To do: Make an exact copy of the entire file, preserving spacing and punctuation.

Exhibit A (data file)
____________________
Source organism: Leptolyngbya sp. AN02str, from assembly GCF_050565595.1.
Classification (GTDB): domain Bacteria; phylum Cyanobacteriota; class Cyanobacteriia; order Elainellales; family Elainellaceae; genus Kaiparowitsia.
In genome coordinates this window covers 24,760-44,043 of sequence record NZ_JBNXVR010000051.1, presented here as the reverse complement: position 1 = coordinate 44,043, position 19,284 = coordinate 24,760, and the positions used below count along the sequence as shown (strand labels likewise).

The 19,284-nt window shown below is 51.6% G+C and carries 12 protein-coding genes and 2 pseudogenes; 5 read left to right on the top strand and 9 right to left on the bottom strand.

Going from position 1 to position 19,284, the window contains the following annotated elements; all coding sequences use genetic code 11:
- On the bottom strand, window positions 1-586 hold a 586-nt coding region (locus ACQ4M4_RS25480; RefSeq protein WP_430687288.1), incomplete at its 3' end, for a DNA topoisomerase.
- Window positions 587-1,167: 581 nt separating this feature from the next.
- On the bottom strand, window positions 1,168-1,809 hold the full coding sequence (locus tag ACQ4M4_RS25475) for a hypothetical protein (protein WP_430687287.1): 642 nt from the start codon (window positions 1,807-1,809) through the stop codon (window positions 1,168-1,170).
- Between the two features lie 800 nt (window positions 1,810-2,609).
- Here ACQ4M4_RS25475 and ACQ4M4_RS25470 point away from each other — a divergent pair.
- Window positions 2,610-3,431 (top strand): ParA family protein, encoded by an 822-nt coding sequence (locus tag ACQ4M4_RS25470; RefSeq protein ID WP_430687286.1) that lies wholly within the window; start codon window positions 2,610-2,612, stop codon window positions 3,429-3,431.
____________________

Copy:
Source organism: Leptolyngbya sp. AN02str, from assembly GCF_050565595.1.
Classification (GTDB): domain Bacteria; phylum Cyanobacteriota; class Cyanobacteriia; order Elainellales; family Elainellaceae; genus Kaiparowitsia.
In genome coordinates this window covers 24,760-44,043 of sequence record NZ_JBNXVR010000051.1, presented here as the reverse complement: position 1 = coordinate 44,043, position 19,284 = coordinate 24,760, and the positions used below count along the sequence as shown (strand labels likewise).

The 19,284-nt window shown below is 51.6% G+C and carries 12 protein-coding genes and 2 pseudogenes; 5 read left to right on the top strand and 9 right to left on the bottom strand.

Going from position 1 to position 19,284, the window contains the following annotated elements; all coding sequences use genetic code 11:
- On the bottom strand, window positions 1-586 hold a 586-nt coding region (locus ACQ4M4_RS25480; RefSeq protein WP_430687288.1), incomplete at its 3' end, for a DNA topoisomerase.
- Window positions 587-1,167: 581 nt separating this feature from the next.
- On the bottom strand, window positions 1,168-1,809 hold the full coding sequence (locus tag ACQ4M4_RS25475) for a hypothetical protein (protein WP_430687287.1): 642 nt from the start codon (window positions 1,807-1,809) through the stop codon (window positions 1,168-1,170).
- Between the two features lie 800 nt (window positions 1,810-2,609).
- Here ACQ4M4_RS25475 and ACQ4M4_RS25470 point away from each other — a divergent pair.
- Window positions 2,610-3,431 (top strand): ParA family protein, encoded by an 822-nt coding sequence (locus tag ACQ4M4_RS25470; RefSeq protein ID WP_430687286.1) that lies wholly within the window; start codon window positions 2,610-2,612, stop codon window positions 3,429-3,431.